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how to record a piano?


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  • how to record a piano?

    i friend of mine got a new upright piano and wants to record a song or two with me

    ok open the top, having two mic stand left and right and pointing the mics to the strings

    any recommendation what to look at, what to avoid, newbie mistakes to avoid?


    which mics? i have two sm57 or two small diaphragm condensers i use for drum overheads

    i don't know in which room it stands cause i had no chance to visit her in her new flat and if the room acoustic would be desirable or not


    anyhow any info or any links is mostly welcome

  • #2
    you're on it. if your daw interface can handle a boat load of mics then more the merrier with any grand. the strings change in length so keeping mics in the areas to capture all tones are important. using your diaphragms basically all that you have for general area and use a few SM 57's adjustable according to the sessions scale. example if its a low scale tune point them to the lows. high to highs. broader for flex session.
    you can't really over mic just make sure no feed back can be made and you're set to record.


    • WRGKMC
      WRGKMC commented
      Editing a comment

      The issue you have with multiple mics on a single source is phase issues. If you keep the mics the same diatsnce or use the 3:1 rule you should keep yourself out of trouble of having the time delay sound takes to get to a mic through the air. This delay can shift the wave timing and cause partial or complete frequency cancellation, much like you'd get with a guitar pickup reverse phased.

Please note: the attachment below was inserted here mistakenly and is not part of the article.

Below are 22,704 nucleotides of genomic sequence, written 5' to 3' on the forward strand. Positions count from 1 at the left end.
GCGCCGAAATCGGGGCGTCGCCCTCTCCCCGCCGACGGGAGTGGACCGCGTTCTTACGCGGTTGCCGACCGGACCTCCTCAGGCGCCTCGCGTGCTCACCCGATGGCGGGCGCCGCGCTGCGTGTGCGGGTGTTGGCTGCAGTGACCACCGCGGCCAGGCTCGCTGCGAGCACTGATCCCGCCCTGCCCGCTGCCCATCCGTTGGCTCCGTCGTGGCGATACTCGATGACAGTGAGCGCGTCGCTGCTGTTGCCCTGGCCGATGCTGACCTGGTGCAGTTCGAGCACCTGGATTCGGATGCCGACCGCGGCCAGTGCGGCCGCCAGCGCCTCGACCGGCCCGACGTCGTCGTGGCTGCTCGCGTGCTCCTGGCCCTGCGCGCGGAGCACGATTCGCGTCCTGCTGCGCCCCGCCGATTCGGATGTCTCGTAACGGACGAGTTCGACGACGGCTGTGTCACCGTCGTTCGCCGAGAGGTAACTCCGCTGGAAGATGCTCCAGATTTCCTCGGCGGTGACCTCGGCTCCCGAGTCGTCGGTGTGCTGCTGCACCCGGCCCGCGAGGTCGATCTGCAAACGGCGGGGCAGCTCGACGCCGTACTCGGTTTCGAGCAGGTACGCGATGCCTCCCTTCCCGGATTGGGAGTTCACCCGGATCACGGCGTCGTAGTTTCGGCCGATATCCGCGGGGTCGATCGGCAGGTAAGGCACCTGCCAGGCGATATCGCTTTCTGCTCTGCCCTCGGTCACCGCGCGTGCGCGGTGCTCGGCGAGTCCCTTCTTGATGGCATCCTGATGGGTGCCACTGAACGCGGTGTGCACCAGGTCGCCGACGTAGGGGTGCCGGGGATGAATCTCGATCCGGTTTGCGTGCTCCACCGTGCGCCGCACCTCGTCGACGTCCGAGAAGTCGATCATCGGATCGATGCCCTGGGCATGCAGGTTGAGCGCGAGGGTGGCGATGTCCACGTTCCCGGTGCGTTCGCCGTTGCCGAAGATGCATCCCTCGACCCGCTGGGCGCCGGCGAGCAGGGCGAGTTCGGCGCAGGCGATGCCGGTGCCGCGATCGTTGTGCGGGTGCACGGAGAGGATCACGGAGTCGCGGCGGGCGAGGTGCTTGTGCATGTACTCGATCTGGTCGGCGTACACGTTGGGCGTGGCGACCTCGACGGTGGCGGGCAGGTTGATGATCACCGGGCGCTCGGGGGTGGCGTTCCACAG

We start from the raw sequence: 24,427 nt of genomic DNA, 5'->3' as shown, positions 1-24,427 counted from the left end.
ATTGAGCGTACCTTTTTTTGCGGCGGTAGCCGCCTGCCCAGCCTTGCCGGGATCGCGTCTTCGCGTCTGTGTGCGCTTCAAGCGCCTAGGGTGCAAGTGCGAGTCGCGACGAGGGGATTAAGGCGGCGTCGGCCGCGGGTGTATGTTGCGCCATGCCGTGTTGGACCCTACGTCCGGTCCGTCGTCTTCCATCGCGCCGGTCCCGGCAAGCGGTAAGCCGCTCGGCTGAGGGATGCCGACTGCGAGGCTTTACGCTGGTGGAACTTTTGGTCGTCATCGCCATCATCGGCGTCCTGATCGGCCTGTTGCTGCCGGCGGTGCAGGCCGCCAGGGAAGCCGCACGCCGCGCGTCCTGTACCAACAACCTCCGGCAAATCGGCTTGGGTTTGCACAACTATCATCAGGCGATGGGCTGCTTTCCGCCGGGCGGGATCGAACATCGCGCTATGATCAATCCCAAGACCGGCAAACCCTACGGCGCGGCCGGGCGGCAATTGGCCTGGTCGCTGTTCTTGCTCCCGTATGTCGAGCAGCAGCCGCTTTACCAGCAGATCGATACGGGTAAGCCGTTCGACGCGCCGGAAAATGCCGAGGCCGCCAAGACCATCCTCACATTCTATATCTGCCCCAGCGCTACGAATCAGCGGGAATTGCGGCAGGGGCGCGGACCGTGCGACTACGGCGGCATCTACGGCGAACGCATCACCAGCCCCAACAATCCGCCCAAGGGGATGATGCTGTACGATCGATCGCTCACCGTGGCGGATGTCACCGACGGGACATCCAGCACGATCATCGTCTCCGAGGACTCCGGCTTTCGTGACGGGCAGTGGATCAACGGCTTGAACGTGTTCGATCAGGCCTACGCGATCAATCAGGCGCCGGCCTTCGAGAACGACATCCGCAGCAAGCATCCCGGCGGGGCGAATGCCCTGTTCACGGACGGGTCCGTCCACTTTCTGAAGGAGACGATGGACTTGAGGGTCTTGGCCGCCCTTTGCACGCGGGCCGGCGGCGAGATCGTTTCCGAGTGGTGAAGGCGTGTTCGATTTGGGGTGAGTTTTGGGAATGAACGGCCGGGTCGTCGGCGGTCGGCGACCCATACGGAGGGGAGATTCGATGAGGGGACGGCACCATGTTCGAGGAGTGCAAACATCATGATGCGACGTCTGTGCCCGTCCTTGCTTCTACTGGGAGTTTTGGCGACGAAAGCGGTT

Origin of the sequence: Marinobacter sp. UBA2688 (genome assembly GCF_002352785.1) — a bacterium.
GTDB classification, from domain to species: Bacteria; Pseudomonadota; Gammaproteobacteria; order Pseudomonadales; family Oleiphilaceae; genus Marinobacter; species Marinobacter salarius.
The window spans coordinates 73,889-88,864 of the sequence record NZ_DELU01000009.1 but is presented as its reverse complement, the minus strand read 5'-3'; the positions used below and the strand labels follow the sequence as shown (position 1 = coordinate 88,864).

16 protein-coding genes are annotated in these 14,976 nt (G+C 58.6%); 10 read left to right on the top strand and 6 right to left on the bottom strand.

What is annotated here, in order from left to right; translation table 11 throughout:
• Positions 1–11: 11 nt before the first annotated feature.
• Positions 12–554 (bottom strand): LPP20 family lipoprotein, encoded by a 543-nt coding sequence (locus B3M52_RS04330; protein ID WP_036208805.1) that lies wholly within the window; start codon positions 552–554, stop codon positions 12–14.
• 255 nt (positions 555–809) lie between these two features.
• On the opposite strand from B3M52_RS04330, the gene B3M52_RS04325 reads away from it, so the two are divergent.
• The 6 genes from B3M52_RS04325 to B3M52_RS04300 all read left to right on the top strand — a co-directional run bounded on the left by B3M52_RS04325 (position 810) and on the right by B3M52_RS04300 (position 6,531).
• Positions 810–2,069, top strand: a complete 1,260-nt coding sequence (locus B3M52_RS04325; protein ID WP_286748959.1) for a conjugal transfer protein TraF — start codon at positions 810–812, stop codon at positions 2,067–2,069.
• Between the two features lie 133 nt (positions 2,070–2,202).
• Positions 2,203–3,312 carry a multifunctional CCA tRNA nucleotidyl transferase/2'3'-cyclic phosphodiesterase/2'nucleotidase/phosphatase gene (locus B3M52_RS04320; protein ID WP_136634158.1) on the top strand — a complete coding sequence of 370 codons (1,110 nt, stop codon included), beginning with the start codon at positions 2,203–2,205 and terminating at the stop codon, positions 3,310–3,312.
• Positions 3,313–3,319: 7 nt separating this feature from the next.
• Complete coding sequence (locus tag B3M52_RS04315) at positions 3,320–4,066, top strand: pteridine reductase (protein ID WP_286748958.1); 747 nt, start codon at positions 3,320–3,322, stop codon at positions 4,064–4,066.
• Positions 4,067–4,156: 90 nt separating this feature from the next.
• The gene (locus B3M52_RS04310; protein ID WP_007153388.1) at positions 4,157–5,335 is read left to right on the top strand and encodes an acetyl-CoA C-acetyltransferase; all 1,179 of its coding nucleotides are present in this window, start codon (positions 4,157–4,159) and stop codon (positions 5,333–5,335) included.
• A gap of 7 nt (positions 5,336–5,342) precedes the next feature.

If this is a baby grand and you're micing the top and bottom you need to set the bottom mics for reverse polarity. (or an upright piano with the front and rear sound board miced)

      The best way to ensure the mics are in phase and picking up the best tone is to set the headphones for mono and adjust the mics for the best tone so they have the least amount of phase cancellation. You can hear this when the headphones are set for mono.

      You may want one mic close to the sound board and one further away to capture more room sound. If the close mic is about an inch from the sound board, set the other at either 3, 6, 9" etc. Use a tape measure to like you would setting mics on a drum set to get it close. Since the piano is so big and it resonates throughout its structure, the mic position isnt going to be exact. You just have to tweak it till you find the best tone. Same thing for the mic on the soundboard. You may get more attack/dynamics near the mallets but more mechanical thumping if the mechinisms are older and worn. You may get more sustain, resonance further away towards the end of the sound board. 

      You just have to move the mics around while listening through good isolation headphones to dial up the best tone. In many ways its like dialing up guitar tone. You have a tone in your mind you're going for and just tweak things till you get it. If you arent familure with pianos, let the guy playing it help. If he's any good he should have a good ear for getting his own tones.